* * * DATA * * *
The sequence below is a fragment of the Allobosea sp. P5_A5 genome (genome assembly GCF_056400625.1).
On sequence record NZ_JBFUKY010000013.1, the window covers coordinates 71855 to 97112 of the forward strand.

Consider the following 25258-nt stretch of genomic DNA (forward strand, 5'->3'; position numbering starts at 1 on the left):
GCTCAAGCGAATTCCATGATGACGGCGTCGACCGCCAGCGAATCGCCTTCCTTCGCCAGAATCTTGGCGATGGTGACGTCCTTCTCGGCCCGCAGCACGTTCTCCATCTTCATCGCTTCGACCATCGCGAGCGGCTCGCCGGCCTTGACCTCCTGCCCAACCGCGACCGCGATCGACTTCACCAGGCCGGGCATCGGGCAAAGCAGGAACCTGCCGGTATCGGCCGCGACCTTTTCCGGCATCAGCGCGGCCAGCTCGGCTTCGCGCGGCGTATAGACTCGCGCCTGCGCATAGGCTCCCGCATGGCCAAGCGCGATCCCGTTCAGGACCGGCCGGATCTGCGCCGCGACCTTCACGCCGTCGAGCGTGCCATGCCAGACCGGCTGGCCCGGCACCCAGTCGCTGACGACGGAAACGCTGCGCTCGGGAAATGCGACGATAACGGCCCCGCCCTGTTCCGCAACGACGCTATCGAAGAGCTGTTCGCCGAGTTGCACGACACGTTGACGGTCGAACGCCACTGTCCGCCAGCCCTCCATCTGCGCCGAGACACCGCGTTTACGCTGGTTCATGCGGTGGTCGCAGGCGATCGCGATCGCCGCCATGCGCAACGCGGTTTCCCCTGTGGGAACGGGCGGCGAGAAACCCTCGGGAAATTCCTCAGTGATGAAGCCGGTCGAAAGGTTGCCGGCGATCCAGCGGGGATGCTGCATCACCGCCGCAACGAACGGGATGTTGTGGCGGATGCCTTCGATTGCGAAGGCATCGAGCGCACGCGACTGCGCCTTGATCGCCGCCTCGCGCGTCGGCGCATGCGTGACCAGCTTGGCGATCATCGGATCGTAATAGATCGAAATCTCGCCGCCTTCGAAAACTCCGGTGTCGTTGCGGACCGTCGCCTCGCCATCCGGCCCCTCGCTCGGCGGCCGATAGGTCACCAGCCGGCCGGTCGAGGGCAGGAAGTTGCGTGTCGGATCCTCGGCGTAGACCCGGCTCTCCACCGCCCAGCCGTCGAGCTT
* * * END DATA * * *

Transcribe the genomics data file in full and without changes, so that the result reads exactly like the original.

The sequence below is a fragment of the Allobosea sp. P5_A5 genome (genome assembly GCF_056400625.1).
On sequence record NZ_JBFUKY010000013.1, the window covers coordinates 71855 to 97112 of the forward strand.

Consider the following 25258-nt stretch of genomic DNA (forward strand, 5'->3'; position numbering starts at 1 on the left):
GCTCAAGCGAATTCCATGATGACGGCGTCGACCGCCAGCGAATCGCCTTCCTTCGCCAGAATCTTGGCGATGGTGACGTCCTTCTCGGCCCGCAGCACGTTCTCCATCTTCATCGCTTCGACCATCGCGAGCGGCTCGCCGGCCTTGACCTCCTGCCCAACCGCGACCGCGATCGACTTCACCAGGCCGGGCATCGGGCAAAGCAGGAACCTGCCGGTATCGGCCGCGACCTTTTCCGGCATCAGCGCGGCCAGCTCGGCTTCGCGCGGCGTATAGACTCGCGCCTGCGCATAGGCTCCCGCATGGCCAAGCGCGATCCCGTTCAGGACCGGCCGGATCTGCGCCGCGACCTTCACGCCGTCGAGCGTGCCATGCCAGACCGGCTGGCCCGGCACCCAGTCGCTGACGACGGAAACGCTGCGCTCGGGAAATGCGACGATAACGGCCCCGCCCTGTTCCGCAACGACGCTATCGAAGAGCTGTTCGCCGAGTTGCACGACACGTTGACGGTCGAACGCCACTGTCCGCCAGCCCTCCATCTGCGCCGAGACACCGCGTTTACGCTGGTTCATGCGGTGGTCGCAGGCGATCGCGATCGCCGCCATGCGCAACGCGGTTTCCCCTGTGGGAACGGGCGGCGAGAAACCCTCGGGAAATTCCTCAGTGATGAAGCCGGTCGAAAGGTTGCCGGCGATCCAGCGGGGATGCTGCATCACCGCCGCAACGAACGGGATGTTGTGGCGGATGCCTTCGATTGCGAAGGCATCGAGCGCACGCGACTGCGCCTTGATCGCCGCCTCGCGCGTCGGCGCATGCGTGACCAGCTTGGCGATCATCGGATCGTAATAGATCGAAATCTCGCCGCCTTCGAAAACTCCGGTGTCGTTGCGGACCGTCGCCTCGCCATCCGGCCCCTCGCTCGGCGGCCGATAGGTCACCAGCCGGCCGGTCGAGGGCAGGAAGTTGCGTGTCGGATCCTCGGCGTAGACCCGGCTCTCCACCGCCCAGCCGTCGAGCTT